First there were servers. Each server had a single purpose. In some cases, 90% of the time, they ran idle — a big waste of resources (processor, disk, memory, etc.)
Then there were server farms, which were groups of servers distributing loads for single applications. Distributing loads to multiple servers allowed for higher loads to be serviced, which allowed for tremendous scalability.
Then there was SAN storage, the aggregation of disks to provide performance, redundancy, and large storage volumes. A company could invest in a single large-capacity, highly-available, high-performance storage device that multiple servers could connect to and leverage. No more wasted disk space.
Then there was virtualization, the concept of running more than one server on the same piece of hardware. No more wasted memory. No more wasted processors. No more wasted disk space. But the management of isolated virtual servers became difficult.
Then there was infrastructure management. The idea that we could manage all of our servers from a single interface. No more wasted time connecting to each server to centrally manage them. But there were still inefficiencies when managing the applications and configuration of the virtual servers.
Then there was devops, the concept of having software scripts manage the configuration and deployment processes for virtual or physical servers.
… With all of these inefficiencies addressed, you would think that there is no more room for improvement. But we do have a “gotta-have-it-now” society, and in this age of fast-food and mass produced goods, we had to see this coming. The “Cloud”. The “cloud” is the fast-food of servers. It is the idea that someone else can leverage all of the aforementioned concepts to build and manage an infrastructure much larger than yours, and cheaper and faster (per unit) than you can. It is the idea that economies of scale drive costs so low for the cloud provider that those savings translate into big savings for the companies or people that leverage them. We all use “the cloud” in some way. Microsoft has OneDrive/SkyDrive, Google has Google Drive, and then there’s Dropbox. All of these services represent “the cloud” for individual people. But there are clouds for companies, too, like Amazon’s AWS, Google’s Cloud Platform, Microsoft’s Azure, etc.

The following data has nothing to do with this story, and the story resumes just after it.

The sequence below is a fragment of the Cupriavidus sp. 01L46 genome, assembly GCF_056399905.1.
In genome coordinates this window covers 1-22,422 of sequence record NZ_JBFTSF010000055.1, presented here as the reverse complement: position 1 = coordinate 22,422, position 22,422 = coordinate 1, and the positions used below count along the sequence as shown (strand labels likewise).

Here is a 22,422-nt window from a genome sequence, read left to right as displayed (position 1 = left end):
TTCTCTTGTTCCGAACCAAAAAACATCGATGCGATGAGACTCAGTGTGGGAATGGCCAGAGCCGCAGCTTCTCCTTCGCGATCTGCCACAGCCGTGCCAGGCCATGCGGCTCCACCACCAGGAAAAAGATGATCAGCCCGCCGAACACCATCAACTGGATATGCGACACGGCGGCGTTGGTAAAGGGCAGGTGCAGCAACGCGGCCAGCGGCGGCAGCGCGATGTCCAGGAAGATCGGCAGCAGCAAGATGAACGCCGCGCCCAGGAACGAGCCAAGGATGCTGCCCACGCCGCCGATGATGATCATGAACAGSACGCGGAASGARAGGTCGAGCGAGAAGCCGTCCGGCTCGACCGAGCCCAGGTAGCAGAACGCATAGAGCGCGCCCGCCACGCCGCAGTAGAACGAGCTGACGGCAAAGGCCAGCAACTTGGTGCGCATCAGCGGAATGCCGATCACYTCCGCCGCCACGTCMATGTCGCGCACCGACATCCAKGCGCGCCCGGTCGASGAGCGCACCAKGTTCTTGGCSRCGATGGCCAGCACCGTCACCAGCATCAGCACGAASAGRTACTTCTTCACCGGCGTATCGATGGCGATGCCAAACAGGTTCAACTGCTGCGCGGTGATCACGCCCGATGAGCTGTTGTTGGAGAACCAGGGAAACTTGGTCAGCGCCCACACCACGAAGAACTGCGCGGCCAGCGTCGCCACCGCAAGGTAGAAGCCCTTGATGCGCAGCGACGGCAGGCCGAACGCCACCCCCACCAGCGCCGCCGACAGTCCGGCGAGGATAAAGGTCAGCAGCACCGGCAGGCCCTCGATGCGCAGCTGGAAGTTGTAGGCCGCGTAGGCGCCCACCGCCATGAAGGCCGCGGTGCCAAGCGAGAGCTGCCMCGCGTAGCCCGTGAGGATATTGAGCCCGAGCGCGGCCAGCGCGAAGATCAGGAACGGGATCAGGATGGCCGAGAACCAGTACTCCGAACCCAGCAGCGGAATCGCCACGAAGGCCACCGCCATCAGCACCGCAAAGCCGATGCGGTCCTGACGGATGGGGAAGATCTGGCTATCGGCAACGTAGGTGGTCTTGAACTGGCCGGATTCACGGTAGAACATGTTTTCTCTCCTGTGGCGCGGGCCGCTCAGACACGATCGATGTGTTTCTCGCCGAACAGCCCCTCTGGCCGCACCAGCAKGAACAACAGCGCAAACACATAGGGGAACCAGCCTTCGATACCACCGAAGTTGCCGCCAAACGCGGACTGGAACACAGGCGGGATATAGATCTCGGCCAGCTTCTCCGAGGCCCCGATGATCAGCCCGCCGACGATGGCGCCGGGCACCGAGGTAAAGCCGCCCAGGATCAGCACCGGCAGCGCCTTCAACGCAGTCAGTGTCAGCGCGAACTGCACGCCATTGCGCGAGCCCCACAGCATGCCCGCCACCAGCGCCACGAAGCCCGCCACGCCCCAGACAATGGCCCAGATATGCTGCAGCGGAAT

So how do we know that the cloud is good for a company? Well, it’s really difficult to tell. For one, the traditional model for companies was one where they owned their infrastructure. All expenses were considered capital expenses – that is, there were not recurring expenses for their infrastructure equipment (except perhaps for software components). But when it comes to cloud infrastructure, the business model is, of course, the one that profits the cloud owner the most — the holy grail of business models — the recurring revenue stream known in IT speak as Infrastructure As A Service. Cloud businesses are booming right now! The big question is – is the “cloud” as good for the customer as it is for the provider?